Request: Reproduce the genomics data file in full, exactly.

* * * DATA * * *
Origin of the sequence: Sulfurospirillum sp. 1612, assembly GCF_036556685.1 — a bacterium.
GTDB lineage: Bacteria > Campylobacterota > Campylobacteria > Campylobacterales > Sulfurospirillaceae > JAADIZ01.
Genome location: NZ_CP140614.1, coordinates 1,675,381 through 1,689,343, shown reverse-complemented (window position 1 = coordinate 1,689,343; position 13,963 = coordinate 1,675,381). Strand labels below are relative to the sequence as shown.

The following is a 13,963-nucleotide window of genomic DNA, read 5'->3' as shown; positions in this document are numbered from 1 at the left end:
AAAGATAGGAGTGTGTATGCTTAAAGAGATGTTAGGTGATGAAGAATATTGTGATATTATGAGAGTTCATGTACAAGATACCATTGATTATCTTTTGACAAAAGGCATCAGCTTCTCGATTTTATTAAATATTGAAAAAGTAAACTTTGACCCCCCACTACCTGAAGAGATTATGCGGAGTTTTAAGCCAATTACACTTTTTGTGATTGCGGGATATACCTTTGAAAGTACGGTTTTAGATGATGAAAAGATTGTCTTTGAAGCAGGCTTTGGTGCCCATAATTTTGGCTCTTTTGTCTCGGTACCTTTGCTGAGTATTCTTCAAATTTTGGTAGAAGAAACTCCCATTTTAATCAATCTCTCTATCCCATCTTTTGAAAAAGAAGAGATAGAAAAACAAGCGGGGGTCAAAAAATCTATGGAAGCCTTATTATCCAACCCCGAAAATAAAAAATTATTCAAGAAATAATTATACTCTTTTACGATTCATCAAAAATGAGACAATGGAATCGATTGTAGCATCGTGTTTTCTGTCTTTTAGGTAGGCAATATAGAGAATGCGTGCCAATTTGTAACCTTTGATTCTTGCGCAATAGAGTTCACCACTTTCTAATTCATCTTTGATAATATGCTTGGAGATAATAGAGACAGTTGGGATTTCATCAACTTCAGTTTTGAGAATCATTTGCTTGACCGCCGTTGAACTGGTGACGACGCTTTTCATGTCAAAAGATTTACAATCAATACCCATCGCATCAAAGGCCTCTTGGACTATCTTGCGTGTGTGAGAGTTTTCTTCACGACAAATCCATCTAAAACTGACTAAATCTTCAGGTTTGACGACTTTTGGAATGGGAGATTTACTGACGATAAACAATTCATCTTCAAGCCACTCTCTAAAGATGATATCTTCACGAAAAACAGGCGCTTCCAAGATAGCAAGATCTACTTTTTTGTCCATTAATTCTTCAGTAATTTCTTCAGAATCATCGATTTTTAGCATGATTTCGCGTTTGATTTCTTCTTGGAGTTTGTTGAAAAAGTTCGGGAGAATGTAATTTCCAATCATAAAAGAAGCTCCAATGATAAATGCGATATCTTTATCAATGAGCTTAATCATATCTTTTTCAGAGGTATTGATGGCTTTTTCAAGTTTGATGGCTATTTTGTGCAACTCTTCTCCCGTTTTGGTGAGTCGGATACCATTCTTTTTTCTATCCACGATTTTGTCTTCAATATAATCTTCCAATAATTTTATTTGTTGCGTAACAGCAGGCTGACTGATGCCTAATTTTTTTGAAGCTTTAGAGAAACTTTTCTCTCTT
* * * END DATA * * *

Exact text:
Origin of the sequence: Sulfurospirillum sp. 1612, assembly GCF_036556685.1 — a bacterium.
GTDB lineage: Bacteria > Campylobacterota > Campylobacteria > Campylobacterales > Sulfurospirillaceae > JAADIZ01.
Genome location: NZ_CP140614.1, coordinates 1,675,381 through 1,689,343, shown reverse-complemented (window position 1 = coordinate 1,689,343; position 13,963 = coordinate 1,675,381). Strand labels below are relative to the sequence as shown.

The following is a 13,963-nucleotide window of genomic DNA, read 5'->3' as shown; positions in this document are numbered from 1 at the left end:
AAAGATAGGAGTGTGTATGCTTAAAGAGATGTTAGGTGATGAAGAATATTGTGATATTATGAGAGTTCATGTACAAGATACCATTGATTATCTTTTGACAAAAGGCATCAGCTTCTCGATTTTATTAAATATTGAAAAAGTAAACTTTGACCCCCCACTACCTGAAGAGATTATGCGGAGTTTTAAGCCAATTACACTTTTTGTGATTGCGGGATATACCTTTGAAAGTACGGTTTTAGATGATGAAAAGATTGTCTTTGAAGCAGGCTTTGGTGCCCATAATTTTGGCTCTTTTGTCTCGGTACCTTTGCTGAGTATTCTTCAAATTTTGGTAGAAGAAACTCCCATTTTAATCAATCTCTCTATCCCATCTTTTGAAAAAGAAGAGATAGAAAAACAAGCGGGGGTCAAAAAATCTATGGAAGCCTTATTATCCAACCCCGAAAATAAAAAATTATTCAAGAAATAATTATACTCTTTTACGATTCATCAAAAATGAGACAATGGAATCGATTGTAGCATCGTGTTTTCTGTCTTTTAGGTAGGCAATATAGAGAATGCGTGCCAATTTGTAACCTTTGATTCTTGCGCAATAGAGTTCACCACTTTCTAATTCATCTTTGATAATATGCTTGGAGATAATAGAGACAGTTGGGATTTCATCAACTTCAGTTTTGAGAATCATTTGCTTGACCGCCGTTGAACTGGTGACGACGCTTTTCATGTCAAAAGATTTACAATCAATACCCATCGCATCAAAGGCCTCTTGGACTATCTTGCGTGTGTGAGAGTTTTCTTCACGACAAATCCATCTAAAACTGACTAAATCTTCAGGTTTGACGACTTTTGGAATGGGAGATTTACTGACGATAAACAATTCATCTTCAAGCCACTCTCTAAAGATGATATCTTCACGAAAAACAGGCGCTTCCAAGATAGCAAGATCTACTTTTTTGTCCATTAATTCTTCAGTAATTTCTTCAGAATCATCGATTTTTAGCATGATTTCGCGTTTGATTTCTTCTTGGAGTTTGTTGAAAAAGTTCGGGAGAATGTAATTTCCAATCATAAAAGAAGCTCCAATGATAAATGCGATATCTTTATCAATGAGCTTAATCATATCTTTTTCAGAGGTATTGATGGCTTTTTCAAGTTTGATGGCTATTTTGTGCAACTCTTCTCCCGTTTTGGTGAGTCGGATACCATTCTTTTTTCTATCCACGATTTTGTCTTCAATATAATCTTCCAATAATTTTATTTGTTGCGTAACAGCAGGCTGACTGATGCCTAATTTTTTTGAAGCTTTAGAGAAACTTTTCTCTCTT